…sampling (again!) Patricia Meyer Spacks book On Rereading and came upon this lovely phrase in her chapter “The Pleasure Principal,””Both the surprises and the other gratifications of rereading typically come in bits and pieces: not grand new interpretations so often as glimpses of possibility” (129).  This speaks I think to the inherent optimism of sustained reading (that is reading books versus the reading news-seeking asks us to do).  When we embark to read we embark–there are expectations, there are hope, and these are realized (or no).  “Glimpses of possibility” speaks wonderfully to how reading is self-revelation, and how quickly and fleetingly that comes. Though this is extended reading–this is throw yourself in the book reading, this is trusting yourself to read.

 

 

 

Tags: Books · Essay on Bibliography · Recommended Book

Summer Reading Suggestions

June 28th, 2012 · Comments Off on Summer Reading Suggestions

…this summer we haven’t blogged the reading suggestions as we’ve done in summer’s past (see the link for Recommended Book to review what we’ve suggested), but in my blog wandering I can upon 101 Things to Read This Summer Instead of ’50 Shades of Grey.’ A flow chart of mood, life moment, type of book, theme of book, size of book, and need to read all marvelously interrelated.  Truly one of the great (I’m gushing I realize) graphical representations of choosing a book published on the Web.  Lots of good advice, too, so in lieu of home gardened recommendations, use 101 Things to Read…more on the libraries soon!

Tags: Books · Recommended Book

F. Scott Fitzgerald in the News

May 21st, 2012 · Comments Off on F. Scott Fitzgerald in the News

The online version of Esquire Magazine is republishing the essays that made F. Scott Fitzgerald’s book, The Crack-Up. Included in the online version are images of the original publication in Esquire in 1936.  To my mind Fitzgerald is the quintessential image of the modernist writer as tragic figure: haunted by success, substance abuse, turbulent marriage. To read Fitzgerald is to somehow think about THE WRITER in block caps–he still projects a life lived for literature still.  Some of the more recent things about Fitzgerald in the collection include:

Tags: Books · Recommended Book

Friday Blogging, New Poetry

April 20th, 2012 · Comments Off on Friday Blogging, New Poetry

…not a great deal of blogging this month about it being National Poetry Month, and with the end of the semester drawing close maybe not all that much time for recreational reading, but, soon? So with that in mind a quick overview of some of the new collections of poetry in our Browsing Collection:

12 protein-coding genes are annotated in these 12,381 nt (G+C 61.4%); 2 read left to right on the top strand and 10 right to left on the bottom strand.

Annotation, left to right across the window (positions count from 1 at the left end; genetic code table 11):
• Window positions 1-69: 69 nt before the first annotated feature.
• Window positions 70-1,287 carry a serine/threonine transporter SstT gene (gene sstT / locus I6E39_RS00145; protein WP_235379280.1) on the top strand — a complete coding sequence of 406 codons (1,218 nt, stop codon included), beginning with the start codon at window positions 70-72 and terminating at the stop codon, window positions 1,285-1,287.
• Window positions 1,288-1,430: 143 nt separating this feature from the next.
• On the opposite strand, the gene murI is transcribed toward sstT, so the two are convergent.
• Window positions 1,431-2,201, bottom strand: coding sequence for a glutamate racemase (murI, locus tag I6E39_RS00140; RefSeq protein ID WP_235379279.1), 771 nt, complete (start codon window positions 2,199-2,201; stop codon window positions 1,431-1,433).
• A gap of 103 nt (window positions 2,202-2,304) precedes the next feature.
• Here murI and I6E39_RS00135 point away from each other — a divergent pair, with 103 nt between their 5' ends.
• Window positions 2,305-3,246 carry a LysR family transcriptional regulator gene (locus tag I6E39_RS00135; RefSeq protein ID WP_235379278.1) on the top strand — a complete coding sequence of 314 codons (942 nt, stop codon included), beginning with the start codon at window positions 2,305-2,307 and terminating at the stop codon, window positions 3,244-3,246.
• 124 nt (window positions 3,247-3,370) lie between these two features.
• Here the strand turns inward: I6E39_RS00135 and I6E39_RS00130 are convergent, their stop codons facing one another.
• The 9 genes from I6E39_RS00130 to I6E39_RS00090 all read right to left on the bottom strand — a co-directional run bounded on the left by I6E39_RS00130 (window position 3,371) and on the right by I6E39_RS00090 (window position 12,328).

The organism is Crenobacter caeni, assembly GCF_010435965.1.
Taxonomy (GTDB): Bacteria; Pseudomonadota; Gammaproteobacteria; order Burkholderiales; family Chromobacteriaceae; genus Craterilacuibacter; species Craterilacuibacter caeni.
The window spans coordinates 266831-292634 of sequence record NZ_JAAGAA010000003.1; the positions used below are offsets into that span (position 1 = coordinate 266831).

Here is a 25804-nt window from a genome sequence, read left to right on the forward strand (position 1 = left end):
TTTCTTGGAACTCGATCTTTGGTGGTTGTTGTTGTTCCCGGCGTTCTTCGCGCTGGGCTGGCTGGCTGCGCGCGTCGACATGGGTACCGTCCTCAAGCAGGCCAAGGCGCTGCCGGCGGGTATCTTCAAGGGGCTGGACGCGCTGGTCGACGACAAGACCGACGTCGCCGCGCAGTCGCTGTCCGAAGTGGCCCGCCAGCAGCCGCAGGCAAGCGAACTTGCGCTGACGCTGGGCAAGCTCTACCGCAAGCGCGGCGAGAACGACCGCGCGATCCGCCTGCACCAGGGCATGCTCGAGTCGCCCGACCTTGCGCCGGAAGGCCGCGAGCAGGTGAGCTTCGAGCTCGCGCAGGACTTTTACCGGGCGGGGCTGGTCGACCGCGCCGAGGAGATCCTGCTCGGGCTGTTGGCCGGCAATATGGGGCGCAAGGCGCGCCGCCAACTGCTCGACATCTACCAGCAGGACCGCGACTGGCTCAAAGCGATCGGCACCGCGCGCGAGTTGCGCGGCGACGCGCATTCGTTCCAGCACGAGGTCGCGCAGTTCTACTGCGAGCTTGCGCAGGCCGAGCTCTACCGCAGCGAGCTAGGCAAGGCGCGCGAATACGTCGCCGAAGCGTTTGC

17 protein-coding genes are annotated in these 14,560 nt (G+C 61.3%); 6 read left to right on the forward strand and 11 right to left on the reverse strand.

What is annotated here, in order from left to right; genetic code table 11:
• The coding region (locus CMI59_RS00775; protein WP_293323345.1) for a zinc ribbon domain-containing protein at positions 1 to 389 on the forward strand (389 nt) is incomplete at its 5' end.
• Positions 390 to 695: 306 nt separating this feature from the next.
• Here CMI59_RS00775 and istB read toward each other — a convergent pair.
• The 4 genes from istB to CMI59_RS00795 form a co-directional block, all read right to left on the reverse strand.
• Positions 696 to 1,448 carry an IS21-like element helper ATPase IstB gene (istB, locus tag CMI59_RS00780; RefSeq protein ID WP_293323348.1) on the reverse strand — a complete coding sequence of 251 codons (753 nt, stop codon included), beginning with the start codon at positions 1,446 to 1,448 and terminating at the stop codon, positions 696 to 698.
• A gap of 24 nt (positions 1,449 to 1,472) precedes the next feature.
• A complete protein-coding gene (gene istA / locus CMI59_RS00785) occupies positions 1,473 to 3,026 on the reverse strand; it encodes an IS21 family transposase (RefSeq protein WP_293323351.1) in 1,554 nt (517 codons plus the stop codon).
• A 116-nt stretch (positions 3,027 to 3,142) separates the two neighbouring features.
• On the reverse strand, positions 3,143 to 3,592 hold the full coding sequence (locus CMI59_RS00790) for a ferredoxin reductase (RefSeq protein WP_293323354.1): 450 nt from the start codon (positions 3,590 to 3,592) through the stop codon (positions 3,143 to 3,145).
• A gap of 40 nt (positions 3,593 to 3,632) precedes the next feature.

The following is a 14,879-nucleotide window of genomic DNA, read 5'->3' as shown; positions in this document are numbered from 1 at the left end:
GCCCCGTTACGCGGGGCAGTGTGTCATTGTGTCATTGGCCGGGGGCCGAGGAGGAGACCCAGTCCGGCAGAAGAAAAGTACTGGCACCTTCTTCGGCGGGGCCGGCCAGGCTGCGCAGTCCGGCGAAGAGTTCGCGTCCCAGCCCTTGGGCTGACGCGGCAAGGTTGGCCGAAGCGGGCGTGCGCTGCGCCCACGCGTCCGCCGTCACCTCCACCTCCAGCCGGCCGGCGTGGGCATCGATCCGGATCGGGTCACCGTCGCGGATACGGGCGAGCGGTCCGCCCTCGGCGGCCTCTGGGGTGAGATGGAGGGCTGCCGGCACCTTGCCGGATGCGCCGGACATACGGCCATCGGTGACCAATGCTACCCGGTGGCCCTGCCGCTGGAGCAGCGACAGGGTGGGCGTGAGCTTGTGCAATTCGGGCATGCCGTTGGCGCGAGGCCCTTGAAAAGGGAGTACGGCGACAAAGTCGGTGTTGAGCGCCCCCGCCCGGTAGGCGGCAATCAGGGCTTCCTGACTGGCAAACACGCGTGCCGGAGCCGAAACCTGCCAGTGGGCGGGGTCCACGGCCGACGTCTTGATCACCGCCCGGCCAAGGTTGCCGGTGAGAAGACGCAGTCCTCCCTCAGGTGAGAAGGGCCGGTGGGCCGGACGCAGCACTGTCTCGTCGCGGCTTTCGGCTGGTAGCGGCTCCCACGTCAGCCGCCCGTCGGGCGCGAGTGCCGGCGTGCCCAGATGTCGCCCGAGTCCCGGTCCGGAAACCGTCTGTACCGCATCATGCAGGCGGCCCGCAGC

Tags: Recommended Book

Friday Blogging, On Rereading

March 25th, 2012 · Comments Off on Friday Blogging, On Rereading

…I realise it’s Sunday just after lunch…where I have just finished Ian Donaldson’s new biography, Ben Jonson A Life, having spotted a positive review in the New York Times Book Review.  A contemporary of Shakespeare, and maybe, just maybe, the best playwright of that era after Shakespeare, Jonson is someone I studied as an undergrad and graduate student those many years ago.  Reading Donaldson’s fine new book was not only a reacquaintance with Jonson the man, but with memories of myself as a reader.  So if not exactly an exercise in rereading, an exercise in treading where a reader as trod.  For an overview of Jonson the writer try the Oxford Standard Authors, Ben Jonson edited, coincidentally enough, by Ian Donaldson (I’ll return the biography and it will be back in the Browsing Collection Monday…)

Tags: Books · Recommended Book

Two to Reread

March 9th, 2012 · Comments Off on Two to Reread

…with last weeks post about rereading in mind I found myself thinking of two books that would be very much worth a reread.  The first is William Maxwell’s book The Outermost Dream.  It is a book about books, and I suppose it is a book about Maxwell as a reader, and one of the titles he details is Laurie Lee’s book The Edge of Day: A Boyhood in the West of England, first published in 1959. I bought the Maxwell title from Birch Bark Books in Colton New York, not knowing it or Maxwell from birch bark but these are both subtly beautiful books–like those sounds in nature that please: bluster through spruce, rain on porch roofs, summertime wind chimes.  Worth rereading.

Tags: Books · Recommended Book

Friday Blogging, On Rereading

March 2nd, 2012 · Comments Off on Friday Blogging, On Rereading

…I noticed in our happening Browsing Collection (other side of the goat, right in front of Special Collections), On Rereading by Patricia Meyer Spacks.  On page nine she writes:

In rereading, demands on memory multiply…reading something for the first time may also evoke past selves, inasmuch as we recall bygone experience, of books and of life outside books, when vicariously experiencing the lives of imaginary others.  Rereading brings us more sharply in contact with how we–like the books we reread–have both changed and remained the same.  Books help to constitute our identity. They also, as we reread them, measure identity’s changes with the passage of time.

A thought for yet another gray Friday this gray winter…a perfect day to reread a book that matters…

Tags: Books · Recommended Book